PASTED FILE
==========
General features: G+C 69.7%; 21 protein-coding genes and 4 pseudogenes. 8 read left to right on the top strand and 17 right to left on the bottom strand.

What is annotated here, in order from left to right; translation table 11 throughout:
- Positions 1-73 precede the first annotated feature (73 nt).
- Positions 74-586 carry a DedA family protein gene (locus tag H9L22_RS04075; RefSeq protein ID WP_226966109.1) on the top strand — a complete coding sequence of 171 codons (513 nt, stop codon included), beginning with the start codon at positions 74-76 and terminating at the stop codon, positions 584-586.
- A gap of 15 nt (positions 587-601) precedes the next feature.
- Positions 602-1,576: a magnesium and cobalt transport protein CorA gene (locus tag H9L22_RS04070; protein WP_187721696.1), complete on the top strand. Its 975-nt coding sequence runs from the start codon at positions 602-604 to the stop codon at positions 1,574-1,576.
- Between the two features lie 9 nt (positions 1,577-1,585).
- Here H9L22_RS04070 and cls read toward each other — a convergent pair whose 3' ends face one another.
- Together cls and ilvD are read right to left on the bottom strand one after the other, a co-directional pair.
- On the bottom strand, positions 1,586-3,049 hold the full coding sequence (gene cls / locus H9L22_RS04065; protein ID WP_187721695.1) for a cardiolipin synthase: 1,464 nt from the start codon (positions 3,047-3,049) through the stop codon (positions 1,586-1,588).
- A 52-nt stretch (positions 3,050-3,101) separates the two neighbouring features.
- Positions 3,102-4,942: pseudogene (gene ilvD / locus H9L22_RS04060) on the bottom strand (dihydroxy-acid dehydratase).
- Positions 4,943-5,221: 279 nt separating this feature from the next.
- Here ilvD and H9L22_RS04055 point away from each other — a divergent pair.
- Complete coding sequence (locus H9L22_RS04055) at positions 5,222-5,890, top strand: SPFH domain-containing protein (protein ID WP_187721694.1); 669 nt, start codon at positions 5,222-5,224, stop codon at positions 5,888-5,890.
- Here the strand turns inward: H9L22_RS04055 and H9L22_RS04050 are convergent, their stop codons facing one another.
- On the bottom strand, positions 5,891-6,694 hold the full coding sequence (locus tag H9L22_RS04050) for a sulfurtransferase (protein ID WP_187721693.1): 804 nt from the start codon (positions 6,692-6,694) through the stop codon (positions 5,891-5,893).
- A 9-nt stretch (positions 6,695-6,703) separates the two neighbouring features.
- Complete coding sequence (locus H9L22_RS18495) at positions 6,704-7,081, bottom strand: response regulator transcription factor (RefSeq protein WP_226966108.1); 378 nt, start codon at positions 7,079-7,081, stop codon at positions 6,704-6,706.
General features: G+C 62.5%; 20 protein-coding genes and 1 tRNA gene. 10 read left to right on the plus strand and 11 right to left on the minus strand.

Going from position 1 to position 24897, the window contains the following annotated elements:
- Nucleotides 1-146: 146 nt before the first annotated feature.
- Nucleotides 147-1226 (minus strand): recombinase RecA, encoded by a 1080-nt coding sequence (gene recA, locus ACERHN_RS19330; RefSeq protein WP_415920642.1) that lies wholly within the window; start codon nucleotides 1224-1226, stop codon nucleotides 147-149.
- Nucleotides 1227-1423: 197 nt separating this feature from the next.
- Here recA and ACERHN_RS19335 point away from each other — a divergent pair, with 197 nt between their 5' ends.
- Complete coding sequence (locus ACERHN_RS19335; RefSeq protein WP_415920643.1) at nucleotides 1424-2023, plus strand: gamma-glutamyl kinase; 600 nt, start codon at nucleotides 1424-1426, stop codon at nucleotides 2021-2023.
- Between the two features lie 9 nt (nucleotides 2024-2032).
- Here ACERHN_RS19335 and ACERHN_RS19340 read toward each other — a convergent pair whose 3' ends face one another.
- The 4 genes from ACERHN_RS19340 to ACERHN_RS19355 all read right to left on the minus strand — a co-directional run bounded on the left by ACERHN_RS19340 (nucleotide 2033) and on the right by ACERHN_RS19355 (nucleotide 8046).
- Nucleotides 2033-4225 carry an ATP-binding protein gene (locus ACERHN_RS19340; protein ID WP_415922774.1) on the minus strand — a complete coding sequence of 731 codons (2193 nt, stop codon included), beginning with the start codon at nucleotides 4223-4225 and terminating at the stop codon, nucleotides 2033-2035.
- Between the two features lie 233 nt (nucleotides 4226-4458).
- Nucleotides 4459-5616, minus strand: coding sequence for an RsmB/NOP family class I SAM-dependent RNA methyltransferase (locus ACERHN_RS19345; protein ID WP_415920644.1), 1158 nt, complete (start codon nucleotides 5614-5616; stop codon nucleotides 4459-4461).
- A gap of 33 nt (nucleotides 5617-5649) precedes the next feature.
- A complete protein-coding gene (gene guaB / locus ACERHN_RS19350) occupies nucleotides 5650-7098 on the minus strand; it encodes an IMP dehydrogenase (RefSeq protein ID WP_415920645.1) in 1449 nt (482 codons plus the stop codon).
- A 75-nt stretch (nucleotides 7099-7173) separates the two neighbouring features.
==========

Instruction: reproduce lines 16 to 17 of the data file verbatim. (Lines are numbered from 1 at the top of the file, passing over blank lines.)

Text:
- Here the strand turns inward: H9L22_RS04055 and H9L22_RS04050 are convergent, their stop codons facing one another.
- On the bottom strand, positions 5,891-6,694 hold the full coding sequence (locus tag H9L22_RS04050) for a sulfurtransferase (protein ID WP_187721693.1): 804 nt from the start codon (positions 6,692-6,694) through the stop codon (positions 5,891-5,893).